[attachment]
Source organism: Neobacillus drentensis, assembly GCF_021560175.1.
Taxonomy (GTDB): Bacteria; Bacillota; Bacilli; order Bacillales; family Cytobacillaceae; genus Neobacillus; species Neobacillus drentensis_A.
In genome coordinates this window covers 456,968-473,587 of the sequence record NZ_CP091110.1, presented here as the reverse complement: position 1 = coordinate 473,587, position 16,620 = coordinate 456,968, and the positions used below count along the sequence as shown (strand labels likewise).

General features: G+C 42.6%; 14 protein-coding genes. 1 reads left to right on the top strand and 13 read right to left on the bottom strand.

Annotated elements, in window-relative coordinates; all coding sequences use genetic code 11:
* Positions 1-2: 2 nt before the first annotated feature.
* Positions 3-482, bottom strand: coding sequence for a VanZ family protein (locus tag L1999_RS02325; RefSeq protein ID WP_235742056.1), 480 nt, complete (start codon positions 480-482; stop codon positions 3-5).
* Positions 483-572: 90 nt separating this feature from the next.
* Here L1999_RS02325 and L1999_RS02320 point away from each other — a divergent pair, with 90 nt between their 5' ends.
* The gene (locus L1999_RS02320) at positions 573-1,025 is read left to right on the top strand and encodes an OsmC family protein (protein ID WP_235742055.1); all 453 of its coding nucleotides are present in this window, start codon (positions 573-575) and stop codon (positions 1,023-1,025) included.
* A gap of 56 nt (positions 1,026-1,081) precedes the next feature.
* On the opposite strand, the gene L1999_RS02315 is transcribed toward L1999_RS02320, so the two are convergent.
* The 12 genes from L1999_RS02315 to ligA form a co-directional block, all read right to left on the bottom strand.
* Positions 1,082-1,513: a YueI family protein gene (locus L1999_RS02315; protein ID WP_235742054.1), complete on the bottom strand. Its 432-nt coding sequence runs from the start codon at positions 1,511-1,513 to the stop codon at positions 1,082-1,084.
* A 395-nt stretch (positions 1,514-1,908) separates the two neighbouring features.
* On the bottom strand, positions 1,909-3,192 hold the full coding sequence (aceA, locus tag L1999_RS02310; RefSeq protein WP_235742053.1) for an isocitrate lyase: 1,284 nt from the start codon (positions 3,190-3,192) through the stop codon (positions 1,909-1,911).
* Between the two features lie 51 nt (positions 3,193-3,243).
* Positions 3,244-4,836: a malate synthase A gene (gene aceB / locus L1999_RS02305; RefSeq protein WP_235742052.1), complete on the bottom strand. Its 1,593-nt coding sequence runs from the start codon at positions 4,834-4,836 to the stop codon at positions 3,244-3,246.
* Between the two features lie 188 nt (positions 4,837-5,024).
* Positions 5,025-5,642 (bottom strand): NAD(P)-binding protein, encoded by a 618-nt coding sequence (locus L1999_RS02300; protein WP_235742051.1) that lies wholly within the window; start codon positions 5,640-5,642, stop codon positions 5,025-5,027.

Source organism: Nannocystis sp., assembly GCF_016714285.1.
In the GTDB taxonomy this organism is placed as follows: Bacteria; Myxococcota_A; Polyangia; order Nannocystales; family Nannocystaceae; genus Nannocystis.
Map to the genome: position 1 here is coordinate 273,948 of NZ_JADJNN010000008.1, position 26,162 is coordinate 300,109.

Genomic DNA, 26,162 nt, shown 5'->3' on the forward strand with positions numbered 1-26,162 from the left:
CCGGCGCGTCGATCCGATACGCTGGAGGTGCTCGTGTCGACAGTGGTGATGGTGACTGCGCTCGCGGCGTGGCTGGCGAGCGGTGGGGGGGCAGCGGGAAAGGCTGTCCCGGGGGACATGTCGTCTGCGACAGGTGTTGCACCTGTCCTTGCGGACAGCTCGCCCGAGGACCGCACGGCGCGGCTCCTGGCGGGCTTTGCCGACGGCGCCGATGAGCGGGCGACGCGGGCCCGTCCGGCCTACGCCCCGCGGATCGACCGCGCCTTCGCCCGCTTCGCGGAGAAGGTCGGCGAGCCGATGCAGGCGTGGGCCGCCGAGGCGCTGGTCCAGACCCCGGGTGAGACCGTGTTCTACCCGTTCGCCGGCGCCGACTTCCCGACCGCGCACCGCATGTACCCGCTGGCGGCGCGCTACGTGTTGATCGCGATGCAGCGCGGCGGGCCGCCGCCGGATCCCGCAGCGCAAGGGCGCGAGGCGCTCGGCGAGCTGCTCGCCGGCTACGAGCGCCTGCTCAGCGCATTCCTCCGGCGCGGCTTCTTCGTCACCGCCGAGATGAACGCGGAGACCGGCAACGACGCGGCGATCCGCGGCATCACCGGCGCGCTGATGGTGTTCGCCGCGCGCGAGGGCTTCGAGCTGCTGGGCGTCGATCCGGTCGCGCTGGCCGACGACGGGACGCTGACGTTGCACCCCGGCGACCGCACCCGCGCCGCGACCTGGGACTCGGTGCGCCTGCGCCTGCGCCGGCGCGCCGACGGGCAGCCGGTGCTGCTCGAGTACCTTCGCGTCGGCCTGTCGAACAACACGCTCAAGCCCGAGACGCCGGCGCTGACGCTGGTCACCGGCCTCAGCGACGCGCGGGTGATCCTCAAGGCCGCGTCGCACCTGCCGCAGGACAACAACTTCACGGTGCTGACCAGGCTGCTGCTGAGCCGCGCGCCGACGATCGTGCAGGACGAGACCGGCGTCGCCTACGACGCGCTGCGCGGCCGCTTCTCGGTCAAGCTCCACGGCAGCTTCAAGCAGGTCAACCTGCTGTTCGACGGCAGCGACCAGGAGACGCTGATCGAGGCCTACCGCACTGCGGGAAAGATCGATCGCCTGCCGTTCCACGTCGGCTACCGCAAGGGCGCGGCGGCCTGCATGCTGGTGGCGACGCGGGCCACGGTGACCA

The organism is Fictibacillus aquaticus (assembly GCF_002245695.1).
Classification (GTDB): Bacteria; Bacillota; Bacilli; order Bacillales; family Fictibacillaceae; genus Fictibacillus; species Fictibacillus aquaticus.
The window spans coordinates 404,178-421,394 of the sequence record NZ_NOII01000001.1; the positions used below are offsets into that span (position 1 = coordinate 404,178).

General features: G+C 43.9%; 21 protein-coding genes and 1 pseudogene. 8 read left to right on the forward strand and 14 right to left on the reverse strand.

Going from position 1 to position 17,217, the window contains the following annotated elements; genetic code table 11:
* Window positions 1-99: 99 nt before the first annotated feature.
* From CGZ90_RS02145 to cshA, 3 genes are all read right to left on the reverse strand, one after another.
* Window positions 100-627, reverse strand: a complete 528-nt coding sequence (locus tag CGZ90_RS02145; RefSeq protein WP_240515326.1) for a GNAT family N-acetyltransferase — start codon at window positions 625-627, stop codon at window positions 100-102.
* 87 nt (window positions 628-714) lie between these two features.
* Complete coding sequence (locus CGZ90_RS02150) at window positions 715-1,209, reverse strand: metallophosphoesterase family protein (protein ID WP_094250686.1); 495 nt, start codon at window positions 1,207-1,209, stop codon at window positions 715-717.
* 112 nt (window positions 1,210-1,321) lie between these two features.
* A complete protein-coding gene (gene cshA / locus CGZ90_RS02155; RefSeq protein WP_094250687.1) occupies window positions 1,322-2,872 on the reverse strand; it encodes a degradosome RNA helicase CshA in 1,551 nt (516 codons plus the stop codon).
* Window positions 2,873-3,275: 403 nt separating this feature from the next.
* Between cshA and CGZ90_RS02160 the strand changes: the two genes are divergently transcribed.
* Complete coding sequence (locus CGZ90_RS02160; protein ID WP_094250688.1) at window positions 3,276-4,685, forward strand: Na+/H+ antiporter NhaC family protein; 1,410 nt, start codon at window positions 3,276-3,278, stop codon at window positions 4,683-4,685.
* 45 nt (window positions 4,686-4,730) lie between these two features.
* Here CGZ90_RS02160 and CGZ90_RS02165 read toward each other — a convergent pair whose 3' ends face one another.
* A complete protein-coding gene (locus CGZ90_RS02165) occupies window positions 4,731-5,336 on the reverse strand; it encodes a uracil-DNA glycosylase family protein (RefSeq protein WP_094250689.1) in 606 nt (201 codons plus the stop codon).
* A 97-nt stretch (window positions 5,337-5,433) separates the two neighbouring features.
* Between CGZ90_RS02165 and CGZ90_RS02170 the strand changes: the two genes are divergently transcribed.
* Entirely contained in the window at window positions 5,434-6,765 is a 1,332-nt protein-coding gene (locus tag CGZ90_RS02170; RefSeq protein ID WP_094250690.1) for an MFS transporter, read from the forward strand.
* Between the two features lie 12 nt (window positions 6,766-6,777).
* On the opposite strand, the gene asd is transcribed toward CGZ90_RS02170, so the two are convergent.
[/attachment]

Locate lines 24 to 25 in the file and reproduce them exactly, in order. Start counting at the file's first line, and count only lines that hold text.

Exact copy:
Genomic DNA, 26,162 nt, shown 5'->3' on the forward strand with positions numbered 1-26,162 from the left:
CCGGCGCGTCGATCCGATACGCTGGAGGTGCTCGTGTCGACAGTGGTGATGGTGACTGCGCTCGCGGCGTGGCTGGCGAGCGGTGGGGGGGCAGCGGGAAAGGCTGTCCCGGGGGACATGTCGTCTGCGACAGGTGTTGCACCTGTCCTTGCGGACAGCTCGCCCGAGGACCGCACGGCGCGGCTCCTGGCGGGCTTTGCCGACGGCGCCGATGAGCGGGCGACGCGGGCCCGTCCGGCCTACGCCCCGCGGATCGACCGCGCCTTCGCCCGCTTCGCGGAGAAGGTCGGCGAGCCGATGCAGGCGTGGGCCGCCGAGGCGCTGGTCCAGACCCCGGGTGAGACCGTGTTCTACCCGTTCGCCGGCGCCGACTTCCCGACCGCGCACCGCATGTACCCGCTGGCGGCGCGCTACGTGTTGATCGCGATGCAGCGCGGCGGGCCGCCGCCGGATCCCGCAGCGCAAGGGCGCGAGGCGCTCGGCGAGCTGCTCGCCGGCTACGAGCGCCTGCTCAGCGCATTCCTCCGGCGCGGCTTCTTCGTCACCGCCGAGATGAACGCGGAGACCGGCAACGACGCGGCGATCCGCGGCATCACCGGCGCGCTGATGGTGTTCGCCGCGCGCGAGGGCTTCGAGCTGCTGGGCGTCGATCCGGTCGCGCTGGCCGACGACGGGACGCTGACGTTGCACCCCGGCGACCGCACCCGCGCCGCGACCTGGGACTCGGTGCGCCTGCGCCTGCGCCGGCGCGCCGACGGGCAGCCGGTGCTGCTCGAGTACCTTCGCGTCGGCCTGTCGAACAACACGCTCAAGCCCGAGACGCCGGCGCTGACGCTGGTCACCGGCCTCAGCGACGCGCGGGTGATCCTCAAGGCCGCGTCGCACCTGCCGCAGGACAACAACTTCACGGTGCTGACCAGGCTGCTGCTGAGCCGCGCGCCGACGATCGTGCAGGACGAGACCGGCGTCGCCTACGACGCGCTGCGCGGCCGCTTCTCGGTCAAGCTCCACGGCAGCTTCAAGCAGGTCAACCTGCTGTTCGACGGCAGCGACCAGGAGACGCTGATCGAGGCCTACCGCACTGCGGGAAAGATCGATCGCCTGCCGTTCCACGTCGGCTACCGCAAGGGCGCGGCGGCCTGCATGCTGGTGGCGACGCGGGCCACGGTGACCA